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Norman_Clyde

Mount Constance TR 6/22

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Climbed most of Mt. Constance solo yesterday. Took the 5:10 AM ferry from Seattle to Bremerton, arrived at the washout just before 8 AM, arrived at the trailhead via bicycle at 8:45. Weather looked promising on the way in with periodic sun breaks. The lake is completely melted out, likewise the first portion of the hike up Avalanche Canyon. Clouds continued to obscure the upper peaks, a trend which continued all day. I had planned to take the North Chute, but on a whim I took the South Chute instead; I had the idea that, since this seems to be the most popular route, the routefinding would be more straightforward. Alas, that may be true on a clear day, but not yesterday. I climbed into a dense whiteout at about 6000 feet, and from there on could not see further than 50 yards. There was one set of old tracks on the snow, which only went as far as the first traverse. Beyond there, I was on my own for routefinding. I must have explored a dozen versions of the "notch in a minor East-West Ridge". I skirted a couple of steep snowfields , avoiding another when I couldn't tell if the whiteness below was lower angled snow, or just nothingness. I made sure to use the Eskimo trick of examining the return route frequently to memorize details. If I hadn't done that, I might still be up there. Even so, after an hour of zigzagging from ridge to ridge in a whiteout, faced with a larger snowfield whose other side I couldn't see at all, only able to see upwards a few yards, no hope of visualizing the summit, I decided to bag it. The return was, like the ascent, notable for a lot of loose rock. This peak is a real choss-pile. At least when you're solo you can't kick rocks down on yourself. (I saw not a soul the entire day.)

 

Some of you GPS users might scoff at this TR, but for me routefinding is one of the primary challenges of alpine travel, and I don't want the GPS to become a crutch that weakens my skills. (I will make an exception for the Muir snowfield.) A GPS might have helped me retrace my steps, but I doubt even with waypoints programmed in that it would have gotten me to the summit, because Constance is so complex topographically that it's very hard to correlate the topo with the guidebook. I think one has to climb this mountain first on a clear day, or with someone who's been there before.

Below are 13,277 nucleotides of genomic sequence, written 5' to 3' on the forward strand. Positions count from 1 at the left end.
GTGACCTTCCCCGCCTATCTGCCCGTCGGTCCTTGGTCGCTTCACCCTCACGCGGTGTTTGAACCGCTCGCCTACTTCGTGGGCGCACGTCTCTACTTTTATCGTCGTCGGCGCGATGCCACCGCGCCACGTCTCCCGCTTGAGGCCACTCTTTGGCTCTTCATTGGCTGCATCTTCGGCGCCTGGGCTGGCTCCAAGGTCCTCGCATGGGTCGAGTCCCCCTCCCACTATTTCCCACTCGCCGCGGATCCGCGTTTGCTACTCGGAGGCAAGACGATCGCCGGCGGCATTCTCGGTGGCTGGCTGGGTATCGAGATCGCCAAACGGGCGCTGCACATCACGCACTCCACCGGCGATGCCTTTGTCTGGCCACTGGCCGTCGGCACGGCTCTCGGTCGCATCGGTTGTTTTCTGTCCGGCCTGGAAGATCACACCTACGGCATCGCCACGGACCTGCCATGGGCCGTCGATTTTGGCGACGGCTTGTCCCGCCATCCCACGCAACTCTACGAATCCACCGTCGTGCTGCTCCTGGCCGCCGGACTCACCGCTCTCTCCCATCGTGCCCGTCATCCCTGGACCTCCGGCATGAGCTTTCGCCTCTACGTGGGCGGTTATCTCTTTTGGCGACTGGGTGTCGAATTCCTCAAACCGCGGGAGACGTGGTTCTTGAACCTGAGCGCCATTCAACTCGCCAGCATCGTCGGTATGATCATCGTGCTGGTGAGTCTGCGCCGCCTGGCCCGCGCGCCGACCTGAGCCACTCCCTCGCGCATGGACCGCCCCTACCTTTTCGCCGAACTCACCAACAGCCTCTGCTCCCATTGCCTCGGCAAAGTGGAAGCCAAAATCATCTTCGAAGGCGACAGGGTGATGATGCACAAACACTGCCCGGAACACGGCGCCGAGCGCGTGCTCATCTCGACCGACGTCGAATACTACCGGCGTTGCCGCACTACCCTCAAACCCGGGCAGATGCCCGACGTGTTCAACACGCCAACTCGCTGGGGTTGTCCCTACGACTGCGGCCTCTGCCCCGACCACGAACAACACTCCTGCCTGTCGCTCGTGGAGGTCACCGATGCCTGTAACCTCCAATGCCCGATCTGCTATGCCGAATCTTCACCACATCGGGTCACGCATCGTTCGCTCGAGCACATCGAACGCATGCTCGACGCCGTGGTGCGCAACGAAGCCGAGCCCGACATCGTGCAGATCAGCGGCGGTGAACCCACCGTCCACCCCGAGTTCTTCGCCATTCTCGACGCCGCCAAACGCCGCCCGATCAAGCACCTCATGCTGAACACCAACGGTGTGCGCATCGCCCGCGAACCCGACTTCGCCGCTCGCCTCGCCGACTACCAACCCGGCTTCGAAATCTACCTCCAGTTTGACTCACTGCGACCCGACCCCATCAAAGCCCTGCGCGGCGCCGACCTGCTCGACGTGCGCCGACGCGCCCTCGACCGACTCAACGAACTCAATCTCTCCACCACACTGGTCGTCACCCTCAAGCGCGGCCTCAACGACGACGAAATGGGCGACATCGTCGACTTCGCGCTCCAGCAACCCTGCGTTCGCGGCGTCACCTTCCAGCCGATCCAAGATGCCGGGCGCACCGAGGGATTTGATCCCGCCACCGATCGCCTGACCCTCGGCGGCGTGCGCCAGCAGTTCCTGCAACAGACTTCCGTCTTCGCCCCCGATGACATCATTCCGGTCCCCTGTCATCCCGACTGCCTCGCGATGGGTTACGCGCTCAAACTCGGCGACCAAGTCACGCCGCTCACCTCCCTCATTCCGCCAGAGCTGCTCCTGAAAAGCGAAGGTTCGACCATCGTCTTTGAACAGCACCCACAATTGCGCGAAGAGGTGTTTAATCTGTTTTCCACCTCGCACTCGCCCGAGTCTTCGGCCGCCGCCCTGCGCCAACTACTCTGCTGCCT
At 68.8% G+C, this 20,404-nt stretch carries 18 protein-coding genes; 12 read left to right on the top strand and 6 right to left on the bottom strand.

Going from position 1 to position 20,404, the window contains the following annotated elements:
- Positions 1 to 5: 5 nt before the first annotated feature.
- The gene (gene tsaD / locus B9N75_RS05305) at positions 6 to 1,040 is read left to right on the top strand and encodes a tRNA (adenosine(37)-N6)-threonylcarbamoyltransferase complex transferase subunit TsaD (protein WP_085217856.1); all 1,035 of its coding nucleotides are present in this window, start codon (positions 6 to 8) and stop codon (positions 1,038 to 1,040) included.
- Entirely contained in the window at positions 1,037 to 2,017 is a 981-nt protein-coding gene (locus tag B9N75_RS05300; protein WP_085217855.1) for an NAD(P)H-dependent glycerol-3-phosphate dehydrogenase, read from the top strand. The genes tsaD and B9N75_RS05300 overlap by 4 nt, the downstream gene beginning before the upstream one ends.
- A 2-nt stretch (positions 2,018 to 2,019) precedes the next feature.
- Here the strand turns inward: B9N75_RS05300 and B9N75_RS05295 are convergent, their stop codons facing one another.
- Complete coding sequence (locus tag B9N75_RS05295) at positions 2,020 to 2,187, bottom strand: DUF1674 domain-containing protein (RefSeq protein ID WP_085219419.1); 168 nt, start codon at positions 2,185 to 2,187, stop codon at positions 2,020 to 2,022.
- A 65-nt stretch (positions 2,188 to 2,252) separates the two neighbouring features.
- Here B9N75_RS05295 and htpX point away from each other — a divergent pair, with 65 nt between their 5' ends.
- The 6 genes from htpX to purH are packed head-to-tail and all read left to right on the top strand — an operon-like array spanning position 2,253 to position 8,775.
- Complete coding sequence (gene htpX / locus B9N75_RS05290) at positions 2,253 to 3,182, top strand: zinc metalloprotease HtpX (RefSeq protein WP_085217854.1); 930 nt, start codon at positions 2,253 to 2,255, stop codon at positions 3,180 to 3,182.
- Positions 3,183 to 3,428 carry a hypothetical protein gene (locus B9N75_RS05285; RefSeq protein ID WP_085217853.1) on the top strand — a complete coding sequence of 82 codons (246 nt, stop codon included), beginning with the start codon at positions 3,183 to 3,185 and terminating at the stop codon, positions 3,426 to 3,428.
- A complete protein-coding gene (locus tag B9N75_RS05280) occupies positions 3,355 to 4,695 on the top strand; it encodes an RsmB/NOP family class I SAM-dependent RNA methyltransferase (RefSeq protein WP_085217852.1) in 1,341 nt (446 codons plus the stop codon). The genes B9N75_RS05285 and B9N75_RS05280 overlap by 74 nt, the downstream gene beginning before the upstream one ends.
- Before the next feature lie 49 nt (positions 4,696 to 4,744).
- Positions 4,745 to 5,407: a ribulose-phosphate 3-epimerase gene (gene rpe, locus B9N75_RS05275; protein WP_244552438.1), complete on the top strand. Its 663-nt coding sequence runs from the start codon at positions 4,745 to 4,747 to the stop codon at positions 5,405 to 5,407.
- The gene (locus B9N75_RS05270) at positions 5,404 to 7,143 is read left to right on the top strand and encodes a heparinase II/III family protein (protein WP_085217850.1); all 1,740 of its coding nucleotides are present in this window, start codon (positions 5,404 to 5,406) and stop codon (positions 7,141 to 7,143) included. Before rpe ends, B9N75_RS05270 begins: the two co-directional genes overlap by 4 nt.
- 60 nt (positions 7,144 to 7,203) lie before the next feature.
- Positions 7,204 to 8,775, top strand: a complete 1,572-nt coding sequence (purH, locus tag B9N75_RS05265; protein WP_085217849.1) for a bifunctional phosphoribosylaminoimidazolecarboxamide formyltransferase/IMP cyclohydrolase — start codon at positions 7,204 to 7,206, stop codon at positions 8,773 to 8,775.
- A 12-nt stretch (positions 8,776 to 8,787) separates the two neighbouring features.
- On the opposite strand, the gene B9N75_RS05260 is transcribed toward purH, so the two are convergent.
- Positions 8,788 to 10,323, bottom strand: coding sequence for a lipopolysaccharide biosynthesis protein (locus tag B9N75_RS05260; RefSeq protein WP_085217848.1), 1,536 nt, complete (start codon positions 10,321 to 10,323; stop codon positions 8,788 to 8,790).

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Your experience was very similar in some ways to my first attempt on Constance. I knocked a grapefruit sized rock loose that went bouncing down pinball style and by an unbelievable probability, perfectly threaded the needle between 2 large rocks hitting one of my friends who had hid behind it. It nailed him in the shin and sent him a foot in the air. After ice and ibuprofen, we decided to keep going. After blindly making our way across the "terrible traverse" we decided to call it quits as the wind/snow picked up and my friend's leg began to significantly swell. We went to the urgent care department that was connected to the hospital I worked at. My friend asked me who the attractive nurse practitioner was who examined his leg. I said I didn't know. He said I should find out and date her. Long story short, I'm now married to her.

 

THREE CHEERS FOR THE LOOSE ROCK ON THE SOUTH CHUTE OF MT. CONSTANCE!!!!

 

(She and I had a much better ascent up the North Chute in winter. Pics in Alpine Gallery.)

 

Edited by mneagle

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Great story, mneagle!

I was meticulous on the way up to avoid knocking loose any rocks, believing as I do that any party-induced rockfall is bad juju, even when solo. By the time I came back down, I was tired and cared a lot less, plus I had become accustomed to the clattering. I did set loose one 50 pounder with my right foot only to have it roll hard into my left, but fortunately that was the worst of it.

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Kudos for just giving it a shot on such a cruddy day. My wife and I walked up Mt. Townsend and the ridge back to the Silver Lakes pass yesterday and got pretty soaked. My first experience on Constance included watching a bodybag being airlifted off the E face, so your discretion is applauded. Re: your GPS comment--I've had one for 3 years and only really used it usefully on Rainier. Never in the Olympics. Seems like just another gadget that I'd never take out of my pack. I don't consciously leave it behind--just never consider bringing it.

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Flying_Ned said: